Getting to know an axe or any cutting tool for that matter is a lot like trying out a new pair of shoes. You’ve got to walk a few miles before you know for sure if they are any good. My tendency is to slog tools over varying obstacle courses before I feel comfortable assessing their attributes or failings. So after nearly five years of using a Gransfors Bruks mini axe and six years of working with a Fort Meigs belt axe purchased from Ragweed Forge I think I’ve acquired enough experience to offer some conclusions about their usefulness.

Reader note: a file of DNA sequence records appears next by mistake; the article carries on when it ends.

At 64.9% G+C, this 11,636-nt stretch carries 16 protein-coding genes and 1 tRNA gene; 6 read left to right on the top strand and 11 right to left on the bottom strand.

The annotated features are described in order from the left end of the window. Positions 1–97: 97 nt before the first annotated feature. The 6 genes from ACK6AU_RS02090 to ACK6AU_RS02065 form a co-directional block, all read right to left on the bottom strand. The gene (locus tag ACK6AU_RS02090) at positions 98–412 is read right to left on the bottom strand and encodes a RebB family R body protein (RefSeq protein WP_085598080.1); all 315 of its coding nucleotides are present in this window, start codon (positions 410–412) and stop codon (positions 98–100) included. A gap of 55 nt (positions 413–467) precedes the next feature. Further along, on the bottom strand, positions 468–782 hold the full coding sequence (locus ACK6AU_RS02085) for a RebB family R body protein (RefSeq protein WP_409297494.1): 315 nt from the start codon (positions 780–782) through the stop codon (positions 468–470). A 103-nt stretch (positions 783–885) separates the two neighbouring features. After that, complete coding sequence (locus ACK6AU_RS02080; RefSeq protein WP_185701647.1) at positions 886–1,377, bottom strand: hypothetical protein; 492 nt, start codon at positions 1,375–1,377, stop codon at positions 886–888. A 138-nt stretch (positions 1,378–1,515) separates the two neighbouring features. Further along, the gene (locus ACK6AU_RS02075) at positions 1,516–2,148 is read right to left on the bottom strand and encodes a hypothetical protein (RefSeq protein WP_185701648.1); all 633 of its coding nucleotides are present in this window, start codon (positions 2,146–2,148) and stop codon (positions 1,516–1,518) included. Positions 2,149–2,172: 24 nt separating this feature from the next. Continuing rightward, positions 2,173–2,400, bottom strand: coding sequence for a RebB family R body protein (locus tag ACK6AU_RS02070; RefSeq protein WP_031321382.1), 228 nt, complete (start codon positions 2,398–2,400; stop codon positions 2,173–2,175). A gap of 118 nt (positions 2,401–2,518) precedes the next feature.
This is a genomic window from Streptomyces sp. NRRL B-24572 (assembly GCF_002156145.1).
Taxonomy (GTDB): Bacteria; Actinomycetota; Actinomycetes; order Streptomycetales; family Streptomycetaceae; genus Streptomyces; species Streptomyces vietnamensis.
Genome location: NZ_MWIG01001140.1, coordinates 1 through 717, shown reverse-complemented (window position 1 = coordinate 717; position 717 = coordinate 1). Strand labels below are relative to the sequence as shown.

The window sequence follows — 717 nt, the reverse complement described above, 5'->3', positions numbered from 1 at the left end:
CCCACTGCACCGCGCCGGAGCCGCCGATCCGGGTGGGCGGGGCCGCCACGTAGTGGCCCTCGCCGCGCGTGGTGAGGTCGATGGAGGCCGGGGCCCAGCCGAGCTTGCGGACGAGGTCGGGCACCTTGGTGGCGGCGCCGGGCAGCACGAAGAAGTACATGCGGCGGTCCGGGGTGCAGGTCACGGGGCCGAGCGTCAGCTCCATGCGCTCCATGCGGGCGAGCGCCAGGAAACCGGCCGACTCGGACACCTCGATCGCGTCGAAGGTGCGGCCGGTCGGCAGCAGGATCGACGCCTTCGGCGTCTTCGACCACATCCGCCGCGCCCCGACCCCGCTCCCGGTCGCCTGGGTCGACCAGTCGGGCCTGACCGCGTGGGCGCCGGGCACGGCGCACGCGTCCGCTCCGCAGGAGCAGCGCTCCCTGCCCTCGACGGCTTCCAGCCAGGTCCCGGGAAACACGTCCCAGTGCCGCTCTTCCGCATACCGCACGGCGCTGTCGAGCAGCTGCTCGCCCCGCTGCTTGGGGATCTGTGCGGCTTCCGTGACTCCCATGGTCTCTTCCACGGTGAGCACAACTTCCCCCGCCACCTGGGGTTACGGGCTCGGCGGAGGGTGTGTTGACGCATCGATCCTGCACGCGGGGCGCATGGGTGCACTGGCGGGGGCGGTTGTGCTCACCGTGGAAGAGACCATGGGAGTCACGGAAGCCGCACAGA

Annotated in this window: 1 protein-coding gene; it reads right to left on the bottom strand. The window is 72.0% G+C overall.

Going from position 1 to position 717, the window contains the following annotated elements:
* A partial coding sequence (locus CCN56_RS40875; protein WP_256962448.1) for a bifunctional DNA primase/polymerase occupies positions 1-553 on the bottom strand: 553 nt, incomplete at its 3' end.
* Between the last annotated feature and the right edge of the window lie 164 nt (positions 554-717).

Gransfors Bruks axes have garnered a sort of cult status amongst some bushcrafters. But are they worth the prices they command these days? You’ll have to decide that one for yourself. When I bought my GB mini axe the cost was decidedly less than it is today. And while it’s a nifty implement I don’t think I’d fork over the cash some are willing to dish out in the present market. Don’t get me wrong; GB axes are well made. But I recall an Introduction to Business course I took years ago as a freshman college student. The professor kept reminding us that for every item purchased, some other item or items had to be left behind. A little axe that costs nearly two-hundred dollars in today’s market means you have just used up a significant amount of money on one piece of equipment that might have been spread over a series of tools or other items that, when all is said and done, offer the same amount of efficiency as the high-priced item.